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AA. V. 1. SCHOWUED, p. t. shoved, fell
with force, GK. 2083.
SCHRANK, p.t. sunk, pierced, GK. 425, 2313.
SCHREDE, to clothe? AA. xxxi. 5.
SCHROF, p. t. shrived, GK. 1880.
SCHROUD, apparel, armour, GG. 599, 968.
SCHRUEDEDE, p. p. dressed, aa. ii. 7.
SCHRYDES, pr. t. covers or protects from?
AA. ii. 7. MS. D. reads SHedes.
SCHUNT, backward step? GK. 2268.
SCHUNT, p. t. shunned, shrunk, GK. 1902,

SCHUPE,p.t. purposed, disposed, GG.456,473.
SCHURDE, p. p. dressed, AA. ii. 7, MS. D.
SCHWNE, to protect? GK. 205.
SCOWTES, high rocks? GK. 2167.
Brockett, in v.

SECH, to seek, GK. 1052.

SEE, kingdom, &c. 660.

SEGE, SEGGE, siege, GK. 1, 2525.


SEGE, SEGG, SEGGE, man, knight, GK. 96, 115, 226, 394, 437. AA. xxviii. 8. GG. 90, 459. SEGGE, gen. c. man's, GK. 574. SEGGES, SEGGEZ, SEGIS, pl. GK. 673,822, 1438. GG. 142, 209, 651. SEGHE, p. t. saw, GK. 1705. SEY, sea, GG. 3.

SEY, p. t. saw, GK. 1619.

SEYE, to go, GK. 1879. SEZEN, p. p. arrived, 1958.

SEILL, SELE, good fortune, prosperity, GK. 1938, 2409, 2422. GG. 4.

SEYMLY, fair, comely, GG. 524. The edit. 1508, reads seynily, by a misprint, which Pinkerton converts into seynity. Jamieson contends that seynily is right, and means signal!!!

SEIR, SERE, adj. several, GK. 124, 632, 761, 822, 1982. AA. xvii. 2, MS. D. GG. 214, 251, 1338.

SEIR, adv. much, eagerly? GG. 473.
SEIR, GG. 529, is so printed by Pinkerton and
Jamieson, although the edit. of 1508 reads
FEIR. The meaning is doubtful.
+SEIR, probably a mistake for SCHIR, bright,
GG. 242.


SEKER, SEKORE, sure, trusty, GK. 265. GG. 2. See SIKER.

SELADYNES, chalcedonies, AA. ii. 9, MS. D. Falsely printed by Pinkerton and Jamieson scladynes.

+SELCOUGHT, pl. marvels, GG. 210.

SELCOUTH, marvellous, strange, GG. 266,409, 1338.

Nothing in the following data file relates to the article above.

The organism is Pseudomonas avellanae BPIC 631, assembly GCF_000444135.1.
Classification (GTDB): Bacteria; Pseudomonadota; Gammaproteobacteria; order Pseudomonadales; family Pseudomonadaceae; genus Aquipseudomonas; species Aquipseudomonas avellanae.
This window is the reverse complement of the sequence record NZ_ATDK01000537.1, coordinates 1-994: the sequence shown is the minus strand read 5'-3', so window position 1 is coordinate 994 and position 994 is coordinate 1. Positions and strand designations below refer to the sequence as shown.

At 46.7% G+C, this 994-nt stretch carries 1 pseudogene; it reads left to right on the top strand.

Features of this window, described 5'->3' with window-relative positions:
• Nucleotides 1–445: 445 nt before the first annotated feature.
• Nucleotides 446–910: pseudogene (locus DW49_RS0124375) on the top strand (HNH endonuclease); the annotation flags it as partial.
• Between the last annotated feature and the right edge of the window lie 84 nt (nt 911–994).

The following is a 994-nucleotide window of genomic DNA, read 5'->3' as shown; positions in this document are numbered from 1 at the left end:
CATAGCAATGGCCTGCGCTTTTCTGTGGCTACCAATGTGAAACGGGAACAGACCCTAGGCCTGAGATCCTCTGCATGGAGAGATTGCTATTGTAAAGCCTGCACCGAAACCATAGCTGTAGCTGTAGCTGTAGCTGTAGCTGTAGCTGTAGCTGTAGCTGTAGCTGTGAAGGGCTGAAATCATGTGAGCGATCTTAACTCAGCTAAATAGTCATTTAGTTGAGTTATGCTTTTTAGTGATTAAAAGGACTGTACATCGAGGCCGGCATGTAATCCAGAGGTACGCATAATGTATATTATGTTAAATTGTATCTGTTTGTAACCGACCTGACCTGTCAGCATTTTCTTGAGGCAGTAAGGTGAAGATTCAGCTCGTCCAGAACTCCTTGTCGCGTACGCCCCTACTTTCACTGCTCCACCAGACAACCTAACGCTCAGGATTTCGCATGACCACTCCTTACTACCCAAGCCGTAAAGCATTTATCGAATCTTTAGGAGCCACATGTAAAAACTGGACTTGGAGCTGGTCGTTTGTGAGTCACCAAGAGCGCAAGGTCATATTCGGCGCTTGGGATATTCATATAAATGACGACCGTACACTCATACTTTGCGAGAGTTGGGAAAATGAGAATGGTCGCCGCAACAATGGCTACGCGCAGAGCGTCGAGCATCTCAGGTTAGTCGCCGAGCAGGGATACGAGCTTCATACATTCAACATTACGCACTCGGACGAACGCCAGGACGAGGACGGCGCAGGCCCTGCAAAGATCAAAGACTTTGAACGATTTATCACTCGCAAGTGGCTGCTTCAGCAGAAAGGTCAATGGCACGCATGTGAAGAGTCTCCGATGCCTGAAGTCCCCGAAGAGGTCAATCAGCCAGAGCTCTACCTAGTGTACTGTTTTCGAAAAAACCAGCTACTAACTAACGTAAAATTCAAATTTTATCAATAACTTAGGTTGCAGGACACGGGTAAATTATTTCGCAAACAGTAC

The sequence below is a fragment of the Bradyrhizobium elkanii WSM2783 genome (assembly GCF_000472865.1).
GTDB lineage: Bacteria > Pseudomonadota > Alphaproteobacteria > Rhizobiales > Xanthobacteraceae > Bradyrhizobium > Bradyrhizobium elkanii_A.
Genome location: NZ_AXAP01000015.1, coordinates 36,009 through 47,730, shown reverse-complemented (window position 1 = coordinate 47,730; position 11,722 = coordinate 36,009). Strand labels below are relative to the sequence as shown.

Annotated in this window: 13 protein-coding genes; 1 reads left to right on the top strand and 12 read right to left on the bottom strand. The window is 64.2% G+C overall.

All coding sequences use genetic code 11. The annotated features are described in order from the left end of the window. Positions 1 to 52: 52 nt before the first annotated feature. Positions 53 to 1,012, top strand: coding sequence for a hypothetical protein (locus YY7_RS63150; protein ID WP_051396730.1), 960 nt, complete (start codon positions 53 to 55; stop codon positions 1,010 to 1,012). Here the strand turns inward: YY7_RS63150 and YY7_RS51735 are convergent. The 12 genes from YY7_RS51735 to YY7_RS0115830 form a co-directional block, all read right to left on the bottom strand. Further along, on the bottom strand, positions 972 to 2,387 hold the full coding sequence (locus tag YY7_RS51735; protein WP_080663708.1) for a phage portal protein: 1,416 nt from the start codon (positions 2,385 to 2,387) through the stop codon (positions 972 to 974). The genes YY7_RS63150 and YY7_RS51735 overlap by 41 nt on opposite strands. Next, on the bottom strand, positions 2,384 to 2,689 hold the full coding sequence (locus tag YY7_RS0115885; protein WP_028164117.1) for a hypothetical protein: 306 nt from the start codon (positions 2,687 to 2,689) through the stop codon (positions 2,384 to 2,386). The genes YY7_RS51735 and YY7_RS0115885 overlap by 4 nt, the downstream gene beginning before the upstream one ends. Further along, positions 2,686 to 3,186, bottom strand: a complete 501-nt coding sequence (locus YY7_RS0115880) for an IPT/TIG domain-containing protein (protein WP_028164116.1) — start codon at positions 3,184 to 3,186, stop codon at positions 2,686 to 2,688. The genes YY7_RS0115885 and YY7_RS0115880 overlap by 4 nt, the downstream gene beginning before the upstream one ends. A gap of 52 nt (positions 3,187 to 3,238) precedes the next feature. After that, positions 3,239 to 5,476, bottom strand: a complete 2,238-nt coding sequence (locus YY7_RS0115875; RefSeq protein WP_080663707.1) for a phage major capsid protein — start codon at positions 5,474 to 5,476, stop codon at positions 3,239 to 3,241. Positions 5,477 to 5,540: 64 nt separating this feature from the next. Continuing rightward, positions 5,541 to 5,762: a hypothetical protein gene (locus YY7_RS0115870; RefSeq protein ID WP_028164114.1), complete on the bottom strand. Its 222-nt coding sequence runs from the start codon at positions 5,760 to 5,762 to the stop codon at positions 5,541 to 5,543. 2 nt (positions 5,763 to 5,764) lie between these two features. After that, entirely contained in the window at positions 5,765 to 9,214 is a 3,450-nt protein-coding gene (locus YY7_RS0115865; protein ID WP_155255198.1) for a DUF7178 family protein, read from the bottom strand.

SELCOUTHES, marvels, wonders, AA. xxvi. 8,
MS. D.

SELDEN, seldom, GK. 499.
SELE, see SEill.

SELLOKEST, most surprising, GK. 1439.

SELLY, n. marvel, wonder, GK. 474, 2170. SELLYEZ, pl. 239.

SELLY, adj. strange, GK. 28.

SELLY, adv. wondrously, GK. 1194.

SELLYLY, strangely, wondrously, GK. 963,


+SELLYLY, perhaps for SELLY, excellent, GK. 1962.

SELOURE, SELURE, canopy, GK. 76. AA. xxvii. 2. See SYLOUR. SELUEN, joined to a noun or pronoun in the singular, GK. 51, 107, 113, 1548. SEMBLAUNCE, SEMBLAND, SEMBLAUNT, countenance, appearance, behaviour, GK. 148,468, 1273, 1658. GG. 428, 1282. J. 8. SEMBLE, SEMBLEE, assembly, GK. 1429. GG.


SEMBLE, pr. t. assemble, AA. vi. 1, MS. D. SEMBLYNGE, meeting together, AA. li. 11. SEME, (?) GK. 1085.

SEMED, p. t. beseemed, befitted, GK. 73,


SEMELEDE, p. t. assembled, AA. vi. 1. SEMELY, SEMLY, adj. comely, fair, GK. 672, 685. AA. XXXV. 8. GG. 1092, 1197. SEMEZ, seams, borders, GK. 610. SEMLY, SEMLYCH, adv. fairly, suitably, becomingly, courteously, GK. 865, 882, 916, 1198, 1658.

SEMLELY, SEMLYLY, becomingly, GK. 622. AA. ii. 11.

SEMLOKER, more seemly, fairer, GK. 83.

SEMYDE, SEMYт, p. t. appeared, ▲▲. ii. 10. GG. 529.

SEN, since, GG. 57, 434.

+SEND, for SENT, c. 198.

SENDAL, SENdale, Sandel, fine silk, GK. 76. AA. Xxx. 9.

SENE, adj. (?) GK. 341. It is allied to Su. G. sann, true?

SENE, to see, GK. 712. SENE, pr. t. AA. xlvi. 13.

SENS, without, GG. 779.

SENYEOUR, lord, master, GG. 145, 326.

SERE, (?) GK. 1522, 2417.

SERKE, shirt, &c. 535. c. 367.
SERLEPES, severally, by turns, GK. 501.
SERTAYN, certainly, GK. 174.
SERVED, p. p. deserved, GK. 1380.
SERUY, n. service? GK. 751. Cf. 940.
SESE, to receive, GK. 1825. SESED, p. t.
held, seized, 822, 1330.

SESED, p. t. and p.p. ceased, GK. 1,1083,2526.
which Jamieson, v. Scheidis, gives up as
inexplicable, and yet which is of such fre-
quent occurrence as to deserve more notice
than he has chosen to bestow on it. It is